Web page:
DegreeDoctor of Philosophy
SubjectAnxiety.
Pregnancy - Psychological aspects.
Temperament in children.
Dept/ProgramPsychiatry

 

DC FieldValueLanguage
dc.contributor.advisorLee, AM-
dc.contributor.advisorChung, KF-
dc.contributor.authorChan, Chui-yi.-
dc.contributor.author陳翠兒.-
dc.date.issued2012-
dc.identifier.citationChan, C. [陳翠兒]. (2012). A longitudinal study of maternal anxiety from the antenatal to the postpartum period : risk factors and adverse outcomes on infant temperament and development. (Thesis). University of Hong Kong, Pokfulam, Hong Kong SAR. Retrieved from http://dx.doi.org/10.5353/th_b5016271-
dc.description.abstractAnxiety is common among pregnant and postpartum women. The research attention in the area of reproductive mental health has mainly focused on postpartum depression in past decades. Given the health implications of maternal anxiety on the physical and psychological well being of both mothers and their offspring, there is an urgent need to fill the current research gaps. The objectives of the present study were to determine the prevalence of antenatal and postpartum anxiety symptoms; investigate the nature and development of antenatal and postpartum anxiety; clarify the constructs of antenatal anxiety; identify demographic and psychosocial risk factors; and examine the effects of antenatal anxiety on postpartum anxiety and infant development and temperament. A prospective longitudinal design with quantitative approach was adopted in the present study. Pregnant women from two regional hospitals in Hong Kong were invited to participate in the study. They were assessed using standardized and validated psychological instruments on 5 time points including the first, second and third trimesters of pregnancy, 6-weeks and 6-months postpartum. A total sample of 1470 pregnant women was assessed on antenatal general anxiety and postpartum anxiety and hypothesized risk factors. A subset of 186 pregnant women was assessed on pregnancy-specific anxiety and infant temperament and development. The results showed that an appreciable proportion of pregnant women manifested general anxiety symptoms and pregnancy-specific anxiety symptoms during pregnancy. A mixed-effects model analysis for repeated measures showed that both forms of anxiety followed a U-pattern across pregnancy (p<.05 for both), with both being less prevalent in the second trimester. Findings supported that pregnancy-specific anxiety symptoms and general anxiety symptoms are two distinct but inter-related forms of anxiety. Different demographic risk factors for anxiety symptoms vary across different trimesters. Self esteem and marital satisfaction were consistently associated with both general anxiety symptoms and pregnancy-specific anxiety symptoms over the course of pregnancy. Regarding the impact of antenatal anxiety, general anxiety symptoms in the third trimester had the strongest association with postpartum anxiety at 6-weeks postpartum (p<.05). In general, general anxiety symptoms were more strongly associated with postpartum anxiety than pregnancy-specific anxiety symptoms. After adjusting for the effects of postpartum anxiety and depression and other covariates, pregnancy-specific anxiety symptoms were independent predictors for fewer infant’s falling reactivity response (p<.05), greater infant’s fear response (p<.05) and greater distress to limitations (p<.05), whereas general anxiety symptoms were independent predictors for poorer social (p<.05) and speech (p<.05) development. The present study points to the need for greater research and clinical attention to antenatal anxiety given that antenatal anxiety is a prevalent problem with changing course and has serious impacts on maternal well-being and infant development. General anxiety symptoms and pregnancy-specific anxiety symptoms reflect different pathologies with potentially different pathogeneses and different pathways to postpartum well-being and infant outcomes which deserved further investigation. The present findings contributed to the understanding of maternal anxiety and have implications for the design of effective identification, prevention and treatment of these significant clinical problems.-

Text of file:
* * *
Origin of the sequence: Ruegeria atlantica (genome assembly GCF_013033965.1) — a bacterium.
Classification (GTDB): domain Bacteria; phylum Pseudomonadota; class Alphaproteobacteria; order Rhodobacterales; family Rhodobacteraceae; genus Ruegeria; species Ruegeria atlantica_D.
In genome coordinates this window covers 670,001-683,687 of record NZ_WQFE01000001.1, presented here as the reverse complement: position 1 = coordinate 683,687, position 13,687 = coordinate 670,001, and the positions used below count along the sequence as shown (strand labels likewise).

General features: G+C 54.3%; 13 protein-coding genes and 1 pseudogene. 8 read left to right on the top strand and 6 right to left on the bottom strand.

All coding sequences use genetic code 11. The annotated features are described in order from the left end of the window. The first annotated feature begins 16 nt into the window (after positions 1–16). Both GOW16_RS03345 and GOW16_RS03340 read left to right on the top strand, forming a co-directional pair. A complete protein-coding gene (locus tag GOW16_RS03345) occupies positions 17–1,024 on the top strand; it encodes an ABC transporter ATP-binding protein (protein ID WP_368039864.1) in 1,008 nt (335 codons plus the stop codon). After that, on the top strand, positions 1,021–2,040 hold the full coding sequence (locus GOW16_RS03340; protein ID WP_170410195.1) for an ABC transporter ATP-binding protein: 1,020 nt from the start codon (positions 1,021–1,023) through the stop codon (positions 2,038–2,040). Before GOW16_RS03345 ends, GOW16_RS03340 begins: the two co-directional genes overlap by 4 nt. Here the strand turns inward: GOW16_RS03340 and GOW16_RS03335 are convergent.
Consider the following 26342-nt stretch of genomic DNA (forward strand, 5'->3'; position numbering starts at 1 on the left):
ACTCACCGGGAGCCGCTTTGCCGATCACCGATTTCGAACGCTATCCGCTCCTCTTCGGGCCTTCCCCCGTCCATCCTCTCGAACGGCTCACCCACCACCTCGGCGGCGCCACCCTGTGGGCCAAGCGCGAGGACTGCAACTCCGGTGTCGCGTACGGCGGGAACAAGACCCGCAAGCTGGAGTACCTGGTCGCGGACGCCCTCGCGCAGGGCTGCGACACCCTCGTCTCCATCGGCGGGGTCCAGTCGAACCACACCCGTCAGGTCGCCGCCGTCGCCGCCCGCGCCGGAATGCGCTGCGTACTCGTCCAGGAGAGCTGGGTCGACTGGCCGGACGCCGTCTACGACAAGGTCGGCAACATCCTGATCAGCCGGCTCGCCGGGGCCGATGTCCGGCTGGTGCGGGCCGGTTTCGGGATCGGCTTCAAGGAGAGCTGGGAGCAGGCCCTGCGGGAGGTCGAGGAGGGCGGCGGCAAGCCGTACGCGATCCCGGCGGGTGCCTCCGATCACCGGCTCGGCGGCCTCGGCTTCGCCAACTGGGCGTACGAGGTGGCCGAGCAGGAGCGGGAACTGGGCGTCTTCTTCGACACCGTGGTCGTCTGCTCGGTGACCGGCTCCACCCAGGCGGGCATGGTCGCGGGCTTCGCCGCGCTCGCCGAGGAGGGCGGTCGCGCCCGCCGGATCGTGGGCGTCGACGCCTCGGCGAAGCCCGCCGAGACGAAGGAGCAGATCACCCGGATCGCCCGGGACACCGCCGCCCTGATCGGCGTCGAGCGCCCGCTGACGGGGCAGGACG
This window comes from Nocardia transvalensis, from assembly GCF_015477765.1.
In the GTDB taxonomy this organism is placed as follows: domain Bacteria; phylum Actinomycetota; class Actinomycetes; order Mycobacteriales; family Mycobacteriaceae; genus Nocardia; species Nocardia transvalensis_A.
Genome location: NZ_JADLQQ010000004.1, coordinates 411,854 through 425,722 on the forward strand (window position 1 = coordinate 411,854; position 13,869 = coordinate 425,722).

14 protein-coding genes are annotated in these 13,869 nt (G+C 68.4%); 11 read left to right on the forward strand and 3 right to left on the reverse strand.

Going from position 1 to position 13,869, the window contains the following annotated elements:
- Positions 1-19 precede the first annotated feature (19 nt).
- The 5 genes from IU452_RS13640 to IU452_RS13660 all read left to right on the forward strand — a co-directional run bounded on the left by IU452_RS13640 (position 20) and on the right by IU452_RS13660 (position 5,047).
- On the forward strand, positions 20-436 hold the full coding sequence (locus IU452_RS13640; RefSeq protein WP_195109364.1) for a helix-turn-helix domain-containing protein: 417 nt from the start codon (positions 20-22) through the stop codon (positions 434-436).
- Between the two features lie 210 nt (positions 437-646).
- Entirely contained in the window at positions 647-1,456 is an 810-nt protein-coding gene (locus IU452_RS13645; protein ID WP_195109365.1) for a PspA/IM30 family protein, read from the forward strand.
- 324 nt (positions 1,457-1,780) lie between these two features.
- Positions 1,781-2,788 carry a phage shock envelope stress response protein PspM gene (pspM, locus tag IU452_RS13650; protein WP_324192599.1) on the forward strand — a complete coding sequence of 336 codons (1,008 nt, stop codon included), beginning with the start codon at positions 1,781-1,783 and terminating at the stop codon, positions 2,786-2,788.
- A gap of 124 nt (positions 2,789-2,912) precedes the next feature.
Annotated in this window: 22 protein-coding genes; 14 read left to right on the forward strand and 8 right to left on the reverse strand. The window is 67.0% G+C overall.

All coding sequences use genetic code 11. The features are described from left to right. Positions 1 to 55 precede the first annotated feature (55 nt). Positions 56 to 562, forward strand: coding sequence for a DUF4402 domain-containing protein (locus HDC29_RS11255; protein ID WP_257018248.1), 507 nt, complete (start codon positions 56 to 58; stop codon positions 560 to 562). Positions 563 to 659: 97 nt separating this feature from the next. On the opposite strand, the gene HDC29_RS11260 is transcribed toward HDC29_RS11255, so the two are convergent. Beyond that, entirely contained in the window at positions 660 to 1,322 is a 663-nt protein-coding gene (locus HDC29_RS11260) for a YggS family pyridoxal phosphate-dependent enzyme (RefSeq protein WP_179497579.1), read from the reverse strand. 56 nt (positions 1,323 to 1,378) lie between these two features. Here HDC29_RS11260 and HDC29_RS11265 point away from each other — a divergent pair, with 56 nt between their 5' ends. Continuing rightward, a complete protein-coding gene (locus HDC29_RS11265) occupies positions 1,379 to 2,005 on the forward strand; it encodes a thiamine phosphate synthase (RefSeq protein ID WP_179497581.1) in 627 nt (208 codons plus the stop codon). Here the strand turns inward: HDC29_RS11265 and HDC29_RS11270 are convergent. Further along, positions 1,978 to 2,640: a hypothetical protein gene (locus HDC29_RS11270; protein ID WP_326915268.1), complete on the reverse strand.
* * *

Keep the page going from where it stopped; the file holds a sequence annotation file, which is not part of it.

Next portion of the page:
dc.languageeng-
dc.publisherThe University of Hong Kong (Pokfulam, Hong Kong)-
dc.relation.ispartofHKU Theses Online (HKUTO)-
dc.rightsThe author retains all proprietary rights, (such as patent rights) and the right to use in future works.-
dc.rightsCreative Commons: Attribution 3.0 Hong Kong License-
dc.source.urihttp://hub.hku.hk/bib/B50162718-
dc.subject.lcshAnxiety.-
dc.subject.lcshPregnancy - Psychological aspects.-
dc.subject.lcshTemperament in children.-
dc.titleA longitudinal study of maternal anxiety from the antenatal to the postpartum period: risk factors and adverseoutcomes on infant temperament and development-
dc.typePG_Thesis-
dc.identifier.hkulb5016271-
dc.description.thesisnameDoctor of Philosophy-
dc.description.thesislevelDoctoral-
dc.description.thesisdisciplinePsychiatry-
dc.description.naturepublished_or_final_version-
dc.identifier.doi10.5353/th_b5016271-
dc.date.hkucongregation2013-

Export via OAI-PMH Interface in XML Formats


OR


Export to Other Non-XML Formats